C) Another pertinent explanation might relate to the systemic lack of confidence in the global banking system. Fractional reserve banks are vulnerable if not inherently insolvent as Rothbard has eloquently explained in a great number of books. Commercial banks’ balance sheets are stuck with shaky assets: bonds of fiscally irresponsible governments as well as poorly performing mortgages, inherited by the previous stunning pre-great-recession-crisis credit expansion.

It is not surprising that institutional investors think at least twice before putting their eggs into this lousy basket — the fractionally reserved banking system.

In stark contrast, if you buy German government debt you might feel yourself safer. The German government cant only tax people to pay its debts, but there is real wealth produced to tax in the first place. Preserving the main capital — although losing tiny part of it in the face of daunting uncertainty and high risk — apparently is a price worth paying at present.

D) Some contemporary analysts believe that buying German government debt is a de-facto bet against the survival of the Eurozone. If the currency union should fail and member states return to their national currencies, would you rather be paid back in French francs or in German Deutsche marks?

Were Austrian economists disproved empirically in their positive time preference assumption in the light of negative nominal yields?

Mises stated that people act in order to improve their own lot. Others among Austrian economic scholars argue that man can be driven in his action by pure desire to protect what he already had acquired. Rothbard, for instance, states that man is a man in action and fulfills his nature and happiness in acting.

In fact, the three assertions are perfectly compatible with one another. The Mises’s claim obviously holds true most of the time. The same goes for the second one: by struggling to protect what they already have, people obviously expect that their state of affairs might deteriorate in the future, so they try to prevent this from happening. In their mind not allowing the worse future situation to occur is definitely an improvement, viewed from the present moment. Finally, man is a man in action and the fact that man acts proves he assigns (ex ante) a higher value to the expected result, otherwise he wouldn’t act at all.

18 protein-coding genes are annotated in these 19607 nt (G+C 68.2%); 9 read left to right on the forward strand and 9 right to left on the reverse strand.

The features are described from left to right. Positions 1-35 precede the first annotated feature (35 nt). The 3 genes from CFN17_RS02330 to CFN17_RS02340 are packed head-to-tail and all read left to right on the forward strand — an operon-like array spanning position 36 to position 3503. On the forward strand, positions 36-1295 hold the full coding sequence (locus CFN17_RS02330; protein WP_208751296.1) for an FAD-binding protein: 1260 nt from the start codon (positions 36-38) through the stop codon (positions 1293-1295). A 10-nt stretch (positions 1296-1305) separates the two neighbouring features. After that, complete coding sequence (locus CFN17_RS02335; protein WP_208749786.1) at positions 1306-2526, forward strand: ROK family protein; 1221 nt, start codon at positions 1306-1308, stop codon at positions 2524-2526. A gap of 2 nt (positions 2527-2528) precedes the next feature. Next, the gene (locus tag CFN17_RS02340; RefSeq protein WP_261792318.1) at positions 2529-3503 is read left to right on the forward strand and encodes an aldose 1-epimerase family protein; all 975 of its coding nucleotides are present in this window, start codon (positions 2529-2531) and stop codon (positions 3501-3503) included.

To put this remarks in a context: the fact that some investors prefer negative nominal yield by choosing a particular investment could simply mean that the loss of some money is less important for them (subjectively) than what they will receive in exchange.

And they receive a subjectively perceived security and “main capital” protection. In their mind the future might be so uncertain and full of undesired events that by acting this way they are better off.

Their time preference remains positive in a sense, that from their current point of view, an investment in a German Treasury bills, for example, even in negative yield territory, makes perfect sense form the actor’s own standpoint.


In conclusion, we could say that Austrian theory of pure time preference — the interest — is one of the most neglected economic achievements with great impact over people’s live, financial markets, asset prices and resource allocation.

Interest rate is not a monetary phenomenon. It is a category of human action. Mainstream economics who rules the modern political decision-making process doesn’t take this contribution into account. Interest — this crucially important market signal – is constantly being distorted by central bank interventions which leads to financial chaos and economic crisis. Negative nominal yields are mere effects of these dangerous monetary policies.

However, negative nominal yields fit perfectly into what Austrians have to say about human action and validate their basic theoretical assumption — that man has always a positive time preference.